Prosecuting Attorney and the Women's Center have combined resources to develop
a comprehensive crime victim assistance program in Sheridan County, Wyoming.
The town of Sheridan serves as the county center and has a population of 14,000.
Including several other satellite towns, the total population of Sheridan County
is almost 30,000--a geographic area that encompasses hundreds of miles, including
The Sheridan County Crime Victim Assistance Program has been in existence
in this rural setting for just over two years. Prior to the establishment
of the Crime Victim AssistanceProgram, no services were available for crime
victims in Sheridan County, other than those offered by the Women's Center
for family violence, sexual assault, and child abuse victims. For the most
part, these crisis services tapered off when the victim went to court. The
Women's Center and the County Attorney felt that victims would be more consistently
and thoroughly served with the unique combination of services provided by
the Center's experienced staff, and the information and space made accessible
by the County Attorney's office.
The program has increased the range of victim services in the county. Advocacy
services are now available to all victims of violent crime. Victims of domestic
violence, sexual assault, or child sexual abuse have the added benefit of
advocates trained to provide criminal justice system information, court
escort, and other services. Victims of arson, burglary, homicide, or elder
fraud have a place to turn to for further assistance and support. The program
has also increased victim satisfaction with the prosecutor's office and
has assisted the prosecutor's office in implementing programs to further
protect victims' rights. Recent collaborative efforts have resulted in the
development of comprehensive protocol for the investigation and prosecution
of domestic violence and sexual assault cases (Wallace and Edmunds 1998).
- Carroll County Victims Assistance Program, Carrollton, Ohio. The Victim Assistance
Program in the Carroll County Prosecuting Attorney's Office in Carrollton County,
Ohio, serves victims of domestic violence, child abuse, sexual assault, felonious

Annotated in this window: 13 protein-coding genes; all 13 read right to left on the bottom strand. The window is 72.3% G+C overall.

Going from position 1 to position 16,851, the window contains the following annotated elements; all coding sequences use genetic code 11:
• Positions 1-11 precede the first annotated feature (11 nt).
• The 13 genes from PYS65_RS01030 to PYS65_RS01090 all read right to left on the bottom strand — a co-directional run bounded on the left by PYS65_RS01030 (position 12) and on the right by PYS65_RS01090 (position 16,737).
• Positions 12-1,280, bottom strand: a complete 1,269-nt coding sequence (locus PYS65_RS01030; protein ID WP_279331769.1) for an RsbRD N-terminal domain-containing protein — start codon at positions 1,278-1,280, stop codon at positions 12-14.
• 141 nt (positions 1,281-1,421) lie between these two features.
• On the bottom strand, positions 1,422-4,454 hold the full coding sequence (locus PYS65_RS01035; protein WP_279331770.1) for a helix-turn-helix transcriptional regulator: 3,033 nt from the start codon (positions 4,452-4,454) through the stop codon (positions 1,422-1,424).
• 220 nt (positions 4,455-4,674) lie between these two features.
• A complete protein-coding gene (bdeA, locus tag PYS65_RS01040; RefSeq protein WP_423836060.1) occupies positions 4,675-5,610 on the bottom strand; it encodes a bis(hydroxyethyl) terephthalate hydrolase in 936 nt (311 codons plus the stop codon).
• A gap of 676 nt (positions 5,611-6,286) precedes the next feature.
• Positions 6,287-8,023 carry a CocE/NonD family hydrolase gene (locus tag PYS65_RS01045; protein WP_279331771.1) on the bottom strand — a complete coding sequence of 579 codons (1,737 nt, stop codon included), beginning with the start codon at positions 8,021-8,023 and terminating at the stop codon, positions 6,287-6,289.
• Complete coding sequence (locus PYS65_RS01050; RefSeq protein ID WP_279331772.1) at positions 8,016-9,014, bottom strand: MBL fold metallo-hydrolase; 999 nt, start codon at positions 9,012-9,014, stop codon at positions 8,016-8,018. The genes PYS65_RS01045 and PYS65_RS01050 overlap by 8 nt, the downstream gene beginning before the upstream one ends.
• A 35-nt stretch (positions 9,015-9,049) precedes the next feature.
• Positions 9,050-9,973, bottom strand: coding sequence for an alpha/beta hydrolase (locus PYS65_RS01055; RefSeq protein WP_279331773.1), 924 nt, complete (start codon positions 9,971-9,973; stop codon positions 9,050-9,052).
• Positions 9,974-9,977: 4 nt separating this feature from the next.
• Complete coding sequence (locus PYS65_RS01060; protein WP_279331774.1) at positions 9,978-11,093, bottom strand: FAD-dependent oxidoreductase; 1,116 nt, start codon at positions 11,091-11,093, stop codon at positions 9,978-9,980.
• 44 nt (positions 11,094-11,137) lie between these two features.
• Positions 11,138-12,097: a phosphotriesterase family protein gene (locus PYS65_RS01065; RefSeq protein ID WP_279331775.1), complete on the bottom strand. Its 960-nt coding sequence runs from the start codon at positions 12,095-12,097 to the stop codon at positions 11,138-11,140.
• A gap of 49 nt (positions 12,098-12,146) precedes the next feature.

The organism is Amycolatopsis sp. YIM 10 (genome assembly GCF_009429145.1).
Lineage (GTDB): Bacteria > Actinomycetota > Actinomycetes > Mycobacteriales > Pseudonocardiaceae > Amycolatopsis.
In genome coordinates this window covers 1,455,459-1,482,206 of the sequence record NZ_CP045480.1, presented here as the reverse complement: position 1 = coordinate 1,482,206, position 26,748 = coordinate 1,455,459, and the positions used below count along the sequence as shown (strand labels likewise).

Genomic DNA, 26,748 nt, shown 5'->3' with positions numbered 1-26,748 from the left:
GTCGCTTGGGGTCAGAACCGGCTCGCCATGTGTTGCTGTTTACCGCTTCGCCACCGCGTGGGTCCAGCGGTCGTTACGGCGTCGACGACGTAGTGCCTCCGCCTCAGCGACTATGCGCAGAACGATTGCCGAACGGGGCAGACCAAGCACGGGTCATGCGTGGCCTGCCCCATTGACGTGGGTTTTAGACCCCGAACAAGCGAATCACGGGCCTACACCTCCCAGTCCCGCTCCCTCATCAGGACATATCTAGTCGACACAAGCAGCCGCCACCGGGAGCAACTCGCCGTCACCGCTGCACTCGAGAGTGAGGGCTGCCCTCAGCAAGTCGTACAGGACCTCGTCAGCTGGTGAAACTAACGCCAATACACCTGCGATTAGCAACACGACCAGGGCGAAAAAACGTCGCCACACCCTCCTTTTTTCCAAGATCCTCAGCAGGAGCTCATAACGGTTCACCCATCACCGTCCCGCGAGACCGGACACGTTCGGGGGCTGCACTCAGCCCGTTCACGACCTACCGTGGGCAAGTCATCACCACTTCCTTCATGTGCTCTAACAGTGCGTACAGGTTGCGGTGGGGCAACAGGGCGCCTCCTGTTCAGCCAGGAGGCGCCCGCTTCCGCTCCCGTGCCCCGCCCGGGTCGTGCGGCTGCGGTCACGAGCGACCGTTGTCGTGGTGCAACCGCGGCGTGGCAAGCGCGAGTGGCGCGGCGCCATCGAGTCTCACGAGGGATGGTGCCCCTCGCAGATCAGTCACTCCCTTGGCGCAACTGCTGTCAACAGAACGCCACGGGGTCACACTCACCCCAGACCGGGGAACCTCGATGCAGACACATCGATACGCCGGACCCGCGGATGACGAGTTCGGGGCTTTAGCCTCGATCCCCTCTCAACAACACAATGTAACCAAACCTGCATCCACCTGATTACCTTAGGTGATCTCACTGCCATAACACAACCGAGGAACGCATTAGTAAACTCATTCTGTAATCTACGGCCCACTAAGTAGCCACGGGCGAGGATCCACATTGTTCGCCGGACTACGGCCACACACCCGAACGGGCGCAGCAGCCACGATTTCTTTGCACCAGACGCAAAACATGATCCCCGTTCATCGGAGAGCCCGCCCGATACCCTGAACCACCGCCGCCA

assaults, and other serious crimes. With over 50 percent of their caseload being
domestic violence cases, the victim assistance program established special services
for families experiencing domestic violence.
With support from a private foundation, the prosecuting attorney's office
started classes for children who live in domestic violence homes. The program
is called KIDDS-Kids in Domestic Dispute Situations. The classes are held
once a week for two age groups. They last one hour each and to date the
program has served over thirty children. As the program director noted:
"This may not seem like a lot, but we feel we have accomplished something
with these kids who have lived in domestic situations." In addition,
as an alternative to jail, the prosecuting attorney's office also started
classes for men who abuse. They meet once a week in a group with a trained
- Penn State Center for Research on Crime and Justice. The intricate causes
of crime and its impact on rural and suburban communities are examined and analyzed
at the Penn State Center for Research on Crime and Justice. Communities and
crime are being examined in the context, for example, of different crime rates
by victims' age, gender, and race as well as by neighborhood, including related
factors such as the amount of housing, how often residents move in and out of
town, the structure of area families, and economic issues. A particular focus
is on how decisions are made in the criminal justice system by victims, police,
prosecutors, judges, juries, and other groups, and how the results may affect
a community. Additional information about this project is available electronically
- Rural Crime Watch. In California, the Rural Crime Watch program is a service
of the California Farm Bureau Federation (CFBF) to assist law enforcement agencies
in sharinginformation about rural crimes. Extensive information is available
in both paper and electronic formats on equipment thefts, commodity thefts,